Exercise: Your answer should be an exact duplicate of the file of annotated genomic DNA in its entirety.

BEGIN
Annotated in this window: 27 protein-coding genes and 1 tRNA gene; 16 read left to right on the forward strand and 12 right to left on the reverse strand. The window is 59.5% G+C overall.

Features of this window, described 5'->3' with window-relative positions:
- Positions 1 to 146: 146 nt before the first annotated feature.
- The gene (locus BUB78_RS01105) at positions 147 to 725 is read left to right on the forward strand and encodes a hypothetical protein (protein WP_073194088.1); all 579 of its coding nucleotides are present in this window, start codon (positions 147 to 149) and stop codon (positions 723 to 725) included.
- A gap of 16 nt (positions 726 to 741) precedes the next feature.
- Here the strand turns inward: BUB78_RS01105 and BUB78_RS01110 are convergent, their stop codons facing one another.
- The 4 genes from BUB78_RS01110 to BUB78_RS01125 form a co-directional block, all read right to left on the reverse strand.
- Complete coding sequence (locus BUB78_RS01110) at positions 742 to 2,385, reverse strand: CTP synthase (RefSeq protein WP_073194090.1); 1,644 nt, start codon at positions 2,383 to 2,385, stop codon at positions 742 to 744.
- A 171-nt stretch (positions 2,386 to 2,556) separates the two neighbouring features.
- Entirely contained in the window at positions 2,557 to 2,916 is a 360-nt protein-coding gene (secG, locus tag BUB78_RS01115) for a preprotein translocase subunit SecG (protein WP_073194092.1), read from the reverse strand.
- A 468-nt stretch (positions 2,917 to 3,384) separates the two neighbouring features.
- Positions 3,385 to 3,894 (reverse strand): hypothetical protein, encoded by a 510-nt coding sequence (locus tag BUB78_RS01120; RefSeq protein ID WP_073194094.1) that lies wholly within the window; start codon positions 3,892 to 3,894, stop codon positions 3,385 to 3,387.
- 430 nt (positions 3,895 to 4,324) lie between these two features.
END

Annotated in this window: 27 protein-coding genes and 1 tRNA gene; 16 read left to right on the forward strand and 12 right to left on the reverse strand. The window is 59.5% G+C overall.

Features of this window, described 5'->3' with window-relative positions:
- Positions 1 to 146: 146 nt before the first annotated feature.
- The gene (locus BUB78_RS01105) at positions 147 to 725 is read left to right on the forward strand and encodes a hypothetical protein (protein WP_073194088.1); all 579 of its coding nucleotides are present in this window, start codon (positions 147 to 149) and stop codon (positions 723 to 725) included.
- A gap of 16 nt (positions 726 to 741) precedes the next feature.
- Here the strand turns inward: BUB78_RS01105 and BUB78_RS01110 are convergent, their stop codons facing one another.
- The 4 genes from BUB78_RS01110 to BUB78_RS01125 form a co-directional block, all read right to left on the reverse strand.
- Complete coding sequence (locus BUB78_RS01110) at positions 742 to 2,385, reverse strand: CTP synthase (RefSeq protein WP_073194090.1); 1,644 nt, start codon at positions 2,383 to 2,385, stop codon at positions 742 to 744.
- A 171-nt stretch (positions 2,386 to 2,556) separates the two neighbouring features.
- Entirely contained in the window at positions 2,557 to 2,916 is a 360-nt protein-coding gene (secG, locus tag BUB78_RS01115) for a preprotein translocase subunit SecG (protein WP_073194092.1), read from the reverse strand.
- A 468-nt stretch (positions 2,917 to 3,384) separates the two neighbouring features.
- Positions 3,385 to 3,894 (reverse strand): hypothetical protein, encoded by a 510-nt coding sequence (locus tag BUB78_RS01120; RefSeq protein ID WP_073194094.1) that lies wholly within the window; start codon positions 3,892 to 3,894, stop codon positions 3,385 to 3,387.
- 430 nt (positions 3,895 to 4,324) lie between these two features.